Alan Ah Mu
APIA: THURSDAY 25 APRIL 2013: Leota Lene struggled against tears and for coherence as he tried to explain the emotional toll of the four-year ordeal to find justice.
“It wasn’t easy for me and my family,” said Leota.
Publicity of his battle against Government over the forced eviction of Siva Afi, the business he and wife Clare created, from leased public land at Sogi was widespread and prolonged and reached overseas.
“My family, they were very embarrassed,” said Leota.
His sisters and family in New Zealand found the repeated mention in the media of Siva Afi’s case against Government tiresome.
What drove Leota and Clare on was a conviction in the rightfulness of their cause, a belief the court would see the injustice hurled against them and the awful realisation that if Government can treat them so badly, it would do the same to others.
But Leota singled out the then Minister of Natural Resources and Environment, Faumuina Tiatia Liuga as the sole cause of their distress.
“What has happened had nothing to do with Government, it was just between us and Faumuina Liuga,” he said.
Faumuina, he said, worked for the United Nations, a peacemaker, yet returned to Samoa and became a troublemaker.
“We are not animals.”
Power or “muscle” was in the end beaten by the law – by what is right, said the director of Siva Afi.
This week the final payment out of $1, 769, 332.90 awarded by the Appeal Court of Samoa was made to Siva Afi.
It was compensation for the termination of the company’s lease at Sogi in 2009.
FULL COURT DECISION CLICK Judgement – Siva Afi 1
Angry and sad
At times showing traces of anger, Leota said he was mostly sad about events.
“This was the money we argued for from the start,” he said.
In the spirit of mutual respect, a basic principle in relations between Samoans, they approached Faumuina with the attitude of “Let’s talk; there’s no reason for us to go to court.”
Instead they faced evasion and public criticism from Government.
Government went a step further and amended the Taking of Land Act in October 2009 in order to evict Siva Afi from Sogi on 16 November 2009.
Government, in particular Ministry of Natural Resources and Environment – which controlled the land in question – wanted the company out years before the expiry of a lease agreement to make way for the building now named after the Head of State to be built there.
At the time, Siva Afi was offered a total compensation of $462,000 which it rejected.
A Cabinet minister at the time said to Leota, “‘$462 000, that’s a lot of money for a boy from Savai’i (Island).’”
The minister was from the island, though not Leota’s MP.
But under the amended Act, Siva Afi was entitled to claim for losses incurred in the taking.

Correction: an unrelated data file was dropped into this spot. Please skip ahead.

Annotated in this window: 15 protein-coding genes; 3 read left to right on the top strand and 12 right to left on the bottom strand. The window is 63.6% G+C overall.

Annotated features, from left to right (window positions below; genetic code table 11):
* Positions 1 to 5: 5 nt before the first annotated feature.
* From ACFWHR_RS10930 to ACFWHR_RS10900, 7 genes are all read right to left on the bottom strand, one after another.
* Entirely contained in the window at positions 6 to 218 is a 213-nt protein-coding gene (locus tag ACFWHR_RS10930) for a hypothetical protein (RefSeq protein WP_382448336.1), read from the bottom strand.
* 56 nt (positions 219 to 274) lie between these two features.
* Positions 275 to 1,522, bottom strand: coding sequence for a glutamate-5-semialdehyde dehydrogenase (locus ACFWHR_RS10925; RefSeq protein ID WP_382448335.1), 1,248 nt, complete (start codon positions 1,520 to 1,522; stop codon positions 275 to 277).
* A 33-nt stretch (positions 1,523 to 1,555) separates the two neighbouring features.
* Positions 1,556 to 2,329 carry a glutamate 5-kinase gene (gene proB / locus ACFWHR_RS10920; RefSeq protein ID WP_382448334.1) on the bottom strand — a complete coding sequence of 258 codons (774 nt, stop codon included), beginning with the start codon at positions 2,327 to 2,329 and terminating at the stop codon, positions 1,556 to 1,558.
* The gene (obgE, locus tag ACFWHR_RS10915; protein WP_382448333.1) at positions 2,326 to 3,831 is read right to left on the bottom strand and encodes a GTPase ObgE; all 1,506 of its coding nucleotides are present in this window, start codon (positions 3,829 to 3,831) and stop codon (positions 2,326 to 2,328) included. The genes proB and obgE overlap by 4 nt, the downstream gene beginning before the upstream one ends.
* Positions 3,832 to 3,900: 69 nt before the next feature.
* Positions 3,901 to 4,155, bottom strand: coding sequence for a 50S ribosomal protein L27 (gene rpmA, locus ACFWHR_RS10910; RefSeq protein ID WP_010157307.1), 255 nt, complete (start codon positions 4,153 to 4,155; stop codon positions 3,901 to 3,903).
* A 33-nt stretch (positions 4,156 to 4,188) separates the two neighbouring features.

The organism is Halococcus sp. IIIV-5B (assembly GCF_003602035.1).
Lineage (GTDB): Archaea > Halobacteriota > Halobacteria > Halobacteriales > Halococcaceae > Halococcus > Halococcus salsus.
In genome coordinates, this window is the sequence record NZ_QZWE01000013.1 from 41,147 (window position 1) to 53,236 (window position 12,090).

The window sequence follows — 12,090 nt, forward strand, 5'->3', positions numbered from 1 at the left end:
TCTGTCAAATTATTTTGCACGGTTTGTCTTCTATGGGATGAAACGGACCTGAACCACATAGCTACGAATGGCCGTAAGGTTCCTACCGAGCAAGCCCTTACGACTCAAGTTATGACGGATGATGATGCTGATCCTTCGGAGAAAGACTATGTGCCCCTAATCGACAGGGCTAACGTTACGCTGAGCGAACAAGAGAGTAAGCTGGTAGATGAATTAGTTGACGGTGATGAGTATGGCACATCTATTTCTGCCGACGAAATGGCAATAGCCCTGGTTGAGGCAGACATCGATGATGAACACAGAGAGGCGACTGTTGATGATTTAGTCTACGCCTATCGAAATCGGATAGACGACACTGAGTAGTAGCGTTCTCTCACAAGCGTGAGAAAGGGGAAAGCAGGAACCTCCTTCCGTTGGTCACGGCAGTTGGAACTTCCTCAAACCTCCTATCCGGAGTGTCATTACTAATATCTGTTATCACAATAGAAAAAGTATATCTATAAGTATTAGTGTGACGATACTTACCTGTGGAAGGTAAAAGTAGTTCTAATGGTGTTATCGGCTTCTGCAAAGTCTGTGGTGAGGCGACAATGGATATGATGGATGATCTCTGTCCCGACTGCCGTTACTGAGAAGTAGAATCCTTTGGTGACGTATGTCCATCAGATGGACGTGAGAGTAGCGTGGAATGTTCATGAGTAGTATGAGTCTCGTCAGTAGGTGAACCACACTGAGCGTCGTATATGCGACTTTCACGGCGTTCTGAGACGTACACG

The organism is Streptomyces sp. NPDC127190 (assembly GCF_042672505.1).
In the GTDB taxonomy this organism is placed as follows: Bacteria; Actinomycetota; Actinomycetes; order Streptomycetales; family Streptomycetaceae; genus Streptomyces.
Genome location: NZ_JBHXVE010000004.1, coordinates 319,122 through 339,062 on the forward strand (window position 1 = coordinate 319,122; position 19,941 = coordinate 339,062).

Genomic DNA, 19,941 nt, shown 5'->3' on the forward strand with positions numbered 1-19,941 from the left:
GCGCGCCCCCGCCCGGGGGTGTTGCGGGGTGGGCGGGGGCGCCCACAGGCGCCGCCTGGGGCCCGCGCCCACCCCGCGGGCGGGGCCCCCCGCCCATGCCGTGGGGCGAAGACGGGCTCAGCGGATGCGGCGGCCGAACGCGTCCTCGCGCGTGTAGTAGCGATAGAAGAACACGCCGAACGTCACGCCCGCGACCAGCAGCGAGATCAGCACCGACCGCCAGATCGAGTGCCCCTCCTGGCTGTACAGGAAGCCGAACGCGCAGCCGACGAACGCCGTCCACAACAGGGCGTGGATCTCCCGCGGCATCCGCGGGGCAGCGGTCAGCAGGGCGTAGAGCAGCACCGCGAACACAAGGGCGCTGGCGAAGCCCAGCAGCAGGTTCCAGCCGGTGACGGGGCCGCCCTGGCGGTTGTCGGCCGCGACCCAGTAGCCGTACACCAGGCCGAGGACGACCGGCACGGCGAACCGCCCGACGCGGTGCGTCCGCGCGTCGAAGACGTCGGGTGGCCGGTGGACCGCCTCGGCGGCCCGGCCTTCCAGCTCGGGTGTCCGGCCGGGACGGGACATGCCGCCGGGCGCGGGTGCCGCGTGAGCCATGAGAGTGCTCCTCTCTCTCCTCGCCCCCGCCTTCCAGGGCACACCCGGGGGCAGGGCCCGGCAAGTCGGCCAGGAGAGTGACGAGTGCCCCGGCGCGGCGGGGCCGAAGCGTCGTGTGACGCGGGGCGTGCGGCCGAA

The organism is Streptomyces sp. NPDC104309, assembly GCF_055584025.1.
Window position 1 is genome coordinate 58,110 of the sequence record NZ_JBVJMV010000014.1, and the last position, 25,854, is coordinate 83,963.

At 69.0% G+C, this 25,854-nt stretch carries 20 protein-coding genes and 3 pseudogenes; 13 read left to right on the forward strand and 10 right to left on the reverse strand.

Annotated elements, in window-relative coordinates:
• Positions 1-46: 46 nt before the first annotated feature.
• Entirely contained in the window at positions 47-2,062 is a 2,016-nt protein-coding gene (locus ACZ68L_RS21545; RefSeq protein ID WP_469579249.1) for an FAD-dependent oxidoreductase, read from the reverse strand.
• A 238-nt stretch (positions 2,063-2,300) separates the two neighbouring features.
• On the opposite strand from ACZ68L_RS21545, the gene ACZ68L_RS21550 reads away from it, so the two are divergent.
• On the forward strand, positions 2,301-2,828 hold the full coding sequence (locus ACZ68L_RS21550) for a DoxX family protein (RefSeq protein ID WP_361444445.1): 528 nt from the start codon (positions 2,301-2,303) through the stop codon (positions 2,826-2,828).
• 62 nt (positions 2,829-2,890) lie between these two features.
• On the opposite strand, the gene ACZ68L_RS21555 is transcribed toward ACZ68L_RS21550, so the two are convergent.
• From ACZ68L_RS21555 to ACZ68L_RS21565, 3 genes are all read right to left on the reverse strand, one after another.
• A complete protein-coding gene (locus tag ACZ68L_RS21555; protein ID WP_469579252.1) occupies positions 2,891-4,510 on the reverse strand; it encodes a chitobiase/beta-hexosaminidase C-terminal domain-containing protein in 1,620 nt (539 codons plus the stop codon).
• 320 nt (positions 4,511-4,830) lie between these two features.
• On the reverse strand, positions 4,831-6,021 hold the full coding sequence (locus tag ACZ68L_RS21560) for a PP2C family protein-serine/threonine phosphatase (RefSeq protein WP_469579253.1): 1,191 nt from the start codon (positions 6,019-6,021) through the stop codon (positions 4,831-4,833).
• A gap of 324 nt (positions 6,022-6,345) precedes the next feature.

“A claim was lodged with the Minister of Environment at the time, Faumuina Tiatia Liuga in June 2010,” says a statement issued by the company to the media today.
“The Minister failed to respond to the claim, which forced Siva Afi to file proceedings in the Supreme Court,” the statement says.
In a decision of July 2013, the Supreme Court awarded Siva Afi compensation of $748,186.15.
“However, this decision awarded nothing for the loss of Siva Afi’s businesses at Sogi.”
Siva Afi filed an appeal heard in November 2012 in the Appeal Court which delivered its decision on 18th December 2012.
The sum awarded the company does not include 12 percent interest from 16 June 2010.
“It is unfortunate that the final amount paid is almost equivalent to our original claim made in June 2013, but it has cost us over three years to realize it through the court action,” said Leota.
“It was always a disappointment to us that no one was prepared to negotiate with us, but rather forced us into a long, drawn out court battle,” he said.
“The people of Samoa have a right to ask how one of their own citizens came to be treated in this way and why a negotiated settlement could not be reached long ago,” said Clare Leota.
“We’re just happy to have everything finalized and to know that we can now concentrate on re-establishing our businesses,” said Leota.
Leota and wife Clare founded Siva Afi – a sign making and printing business making some of the most pertinent designs on billboards, TShirts and clothing and vehicles. Leota is a former champion fire knife dancer who founded the Ailao Afi Club that has been in the forefront of reviving the art and runs international competitions in Samoa, Hawaii, United States, New Zealand and other overseas countries.
It was also running the Siva Afi Restaurant and Bar and a night club at the site when it was evicted.